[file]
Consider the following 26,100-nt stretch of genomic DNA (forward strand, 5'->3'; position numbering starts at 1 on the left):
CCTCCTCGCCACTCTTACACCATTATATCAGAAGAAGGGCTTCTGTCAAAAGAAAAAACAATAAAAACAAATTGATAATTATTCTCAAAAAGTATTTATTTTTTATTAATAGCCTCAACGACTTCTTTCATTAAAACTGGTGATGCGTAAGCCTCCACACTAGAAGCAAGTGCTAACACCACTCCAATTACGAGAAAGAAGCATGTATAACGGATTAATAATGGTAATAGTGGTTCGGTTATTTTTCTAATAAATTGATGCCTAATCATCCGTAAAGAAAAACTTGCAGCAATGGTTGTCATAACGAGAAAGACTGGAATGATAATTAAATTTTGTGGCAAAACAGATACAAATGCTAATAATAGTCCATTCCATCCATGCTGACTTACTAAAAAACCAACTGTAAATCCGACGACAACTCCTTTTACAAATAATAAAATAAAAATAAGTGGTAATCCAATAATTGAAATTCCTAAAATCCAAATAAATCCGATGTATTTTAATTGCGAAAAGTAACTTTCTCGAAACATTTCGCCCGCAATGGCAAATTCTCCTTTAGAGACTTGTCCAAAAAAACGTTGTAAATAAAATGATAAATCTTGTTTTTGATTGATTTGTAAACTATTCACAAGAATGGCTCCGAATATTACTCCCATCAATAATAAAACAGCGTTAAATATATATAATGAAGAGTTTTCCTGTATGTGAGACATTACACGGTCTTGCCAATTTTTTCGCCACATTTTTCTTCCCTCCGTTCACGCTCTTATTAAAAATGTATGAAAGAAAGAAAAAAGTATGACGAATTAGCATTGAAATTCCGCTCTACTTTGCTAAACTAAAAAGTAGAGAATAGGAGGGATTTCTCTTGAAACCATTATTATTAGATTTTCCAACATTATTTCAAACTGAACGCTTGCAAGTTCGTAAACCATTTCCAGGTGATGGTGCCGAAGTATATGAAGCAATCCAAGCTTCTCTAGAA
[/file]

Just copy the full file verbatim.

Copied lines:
Consider the following 26,100-nt stretch of genomic DNA (forward strand, 5'->3'; position numbering starts at 1 on the left):
CCTCCTCGCCACTCTTACACCATTATATCAGAAGAAGGGCTTCTGTCAAAAGAAAAAACAATAAAAACAAATTGATAATTATTCTCAAAAAGTATTTATTTTTTATTAATAGCCTCAACGACTTCTTTCATTAAAACTGGTGATGCGTAAGCCTCCACACTAGAAGCAAGTGCTAACACCACTCCAATTACGAGAAAGAAGCATGTATAACGGATTAATAATGGTAATAGTGGTTCGGTTATTTTTCTAATAAATTGATGCCTAATCATCCGTAAAGAAAAACTTGCAGCAATGGTTGTCATAACGAGAAAGACTGGAATGATAATTAAATTTTGTGGCAAAACAGATACAAATGCTAATAATAGTCCATTCCATCCATGCTGACTTACTAAAAAACCAACTGTAAATCCGACGACAACTCCTTTTACAAATAATAAAATAAAAATAAGTGGTAATCCAATAATTGAAATTCCTAAAATCCAAATAAATCCGATGTATTTTAATTGCGAAAAGTAACTTTCTCGAAACATTTCGCCCGCAATGGCAAATTCTCCTTTAGAGACTTGTCCAAAAAAACGTTGTAAATAAAATGATAAATCTTGTTTTTGATTGATTTGTAAACTATTCACAAGAATGGCTCCGAATATTACTCCCATCAATAATAAAACAGCGTTAAATATATATAATGAAGAGTTTTCCTGTATGTGAGACATTACACGGTCTTGCCAATTTTTTCGCCACATTTTTCTTCCCTCCGTTCACGCTCTTATTAAAAATGTATGAAAGAAAGAAAAAAGTATGACGAATTAGCATTGAAATTCCGCTCTACTTTGCTAAACTAAAAAGTAGAGAATAGGAGGGATTTCTCTTGAAACCATTATTATTAGATTTTCCAACATTATTTCAAACTGAACGCTTGCAAGTTCGTAAACCATTTCCAGGTGATGGTGCCGAAGTATATGAAGCAATCCAAGCTTCTCTAGAA